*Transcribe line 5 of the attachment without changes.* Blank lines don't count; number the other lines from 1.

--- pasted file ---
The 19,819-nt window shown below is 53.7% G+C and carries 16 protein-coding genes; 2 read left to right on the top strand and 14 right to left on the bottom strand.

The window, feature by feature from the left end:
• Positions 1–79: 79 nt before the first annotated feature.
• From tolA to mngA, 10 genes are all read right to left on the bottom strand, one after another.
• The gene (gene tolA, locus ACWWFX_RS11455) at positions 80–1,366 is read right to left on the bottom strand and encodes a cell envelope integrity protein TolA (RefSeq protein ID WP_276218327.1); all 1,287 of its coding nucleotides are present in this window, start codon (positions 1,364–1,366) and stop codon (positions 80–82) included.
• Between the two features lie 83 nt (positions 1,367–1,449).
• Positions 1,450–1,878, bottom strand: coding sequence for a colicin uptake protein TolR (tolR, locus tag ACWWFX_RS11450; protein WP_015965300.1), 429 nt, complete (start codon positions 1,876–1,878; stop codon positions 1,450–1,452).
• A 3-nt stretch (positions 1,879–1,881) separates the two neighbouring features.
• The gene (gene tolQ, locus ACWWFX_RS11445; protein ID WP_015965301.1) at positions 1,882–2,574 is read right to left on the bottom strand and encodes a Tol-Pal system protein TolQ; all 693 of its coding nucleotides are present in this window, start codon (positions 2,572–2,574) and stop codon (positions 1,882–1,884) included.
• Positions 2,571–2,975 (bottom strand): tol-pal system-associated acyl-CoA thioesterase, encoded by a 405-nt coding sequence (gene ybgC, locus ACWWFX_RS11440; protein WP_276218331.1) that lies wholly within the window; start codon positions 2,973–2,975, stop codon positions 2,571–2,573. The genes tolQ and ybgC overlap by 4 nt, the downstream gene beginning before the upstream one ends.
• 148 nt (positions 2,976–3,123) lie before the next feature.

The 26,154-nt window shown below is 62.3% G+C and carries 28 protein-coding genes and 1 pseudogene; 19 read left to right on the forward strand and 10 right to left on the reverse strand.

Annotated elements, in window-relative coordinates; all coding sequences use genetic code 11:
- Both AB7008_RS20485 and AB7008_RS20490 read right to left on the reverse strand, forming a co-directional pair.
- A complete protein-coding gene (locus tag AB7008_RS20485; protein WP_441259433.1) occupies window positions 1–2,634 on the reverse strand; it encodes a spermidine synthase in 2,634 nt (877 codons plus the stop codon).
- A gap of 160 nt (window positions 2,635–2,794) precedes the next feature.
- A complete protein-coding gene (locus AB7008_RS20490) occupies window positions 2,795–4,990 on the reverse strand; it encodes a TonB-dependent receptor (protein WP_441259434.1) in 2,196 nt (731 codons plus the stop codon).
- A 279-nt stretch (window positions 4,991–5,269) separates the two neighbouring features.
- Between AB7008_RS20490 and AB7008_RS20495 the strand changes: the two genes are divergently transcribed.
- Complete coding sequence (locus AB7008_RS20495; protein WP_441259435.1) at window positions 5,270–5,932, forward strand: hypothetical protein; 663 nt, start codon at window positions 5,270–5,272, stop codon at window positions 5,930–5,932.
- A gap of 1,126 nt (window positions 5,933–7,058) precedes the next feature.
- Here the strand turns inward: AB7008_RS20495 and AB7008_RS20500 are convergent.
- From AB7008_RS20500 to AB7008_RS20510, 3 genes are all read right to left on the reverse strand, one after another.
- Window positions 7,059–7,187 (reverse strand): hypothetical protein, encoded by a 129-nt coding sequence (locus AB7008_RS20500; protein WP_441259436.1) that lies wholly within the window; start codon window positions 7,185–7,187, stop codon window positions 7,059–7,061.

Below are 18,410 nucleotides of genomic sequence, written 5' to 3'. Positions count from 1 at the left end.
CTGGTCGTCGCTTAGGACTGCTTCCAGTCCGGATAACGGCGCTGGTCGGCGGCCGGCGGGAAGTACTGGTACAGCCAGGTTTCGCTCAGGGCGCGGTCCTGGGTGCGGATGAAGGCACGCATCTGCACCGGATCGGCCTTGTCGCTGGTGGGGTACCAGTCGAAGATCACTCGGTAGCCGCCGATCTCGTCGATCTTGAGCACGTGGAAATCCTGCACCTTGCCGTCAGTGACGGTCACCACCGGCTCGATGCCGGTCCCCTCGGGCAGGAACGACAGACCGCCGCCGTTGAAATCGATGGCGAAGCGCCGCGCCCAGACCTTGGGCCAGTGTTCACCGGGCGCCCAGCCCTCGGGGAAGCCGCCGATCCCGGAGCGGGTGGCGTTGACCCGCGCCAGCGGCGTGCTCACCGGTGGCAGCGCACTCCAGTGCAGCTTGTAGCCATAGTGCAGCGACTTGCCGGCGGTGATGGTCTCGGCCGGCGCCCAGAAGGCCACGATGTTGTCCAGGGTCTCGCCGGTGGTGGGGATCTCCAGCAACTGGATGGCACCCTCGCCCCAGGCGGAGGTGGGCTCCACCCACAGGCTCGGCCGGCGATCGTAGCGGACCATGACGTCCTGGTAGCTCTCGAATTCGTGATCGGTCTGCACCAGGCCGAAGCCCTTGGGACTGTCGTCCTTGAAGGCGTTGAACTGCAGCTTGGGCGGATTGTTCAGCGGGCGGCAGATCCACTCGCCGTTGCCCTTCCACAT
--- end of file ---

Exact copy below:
• The gene (gene tolA, locus ACWWFX_RS11455) at positions 80–1,366 is read right to left on the bottom strand and encodes a cell envelope integrity protein TolA (RefSeq protein ID WP_276218327.1); all 1,287 of its coding nucleotides are present in this window, start codon (positions 1,364–1,366) and stop codon (positions 80–82) included.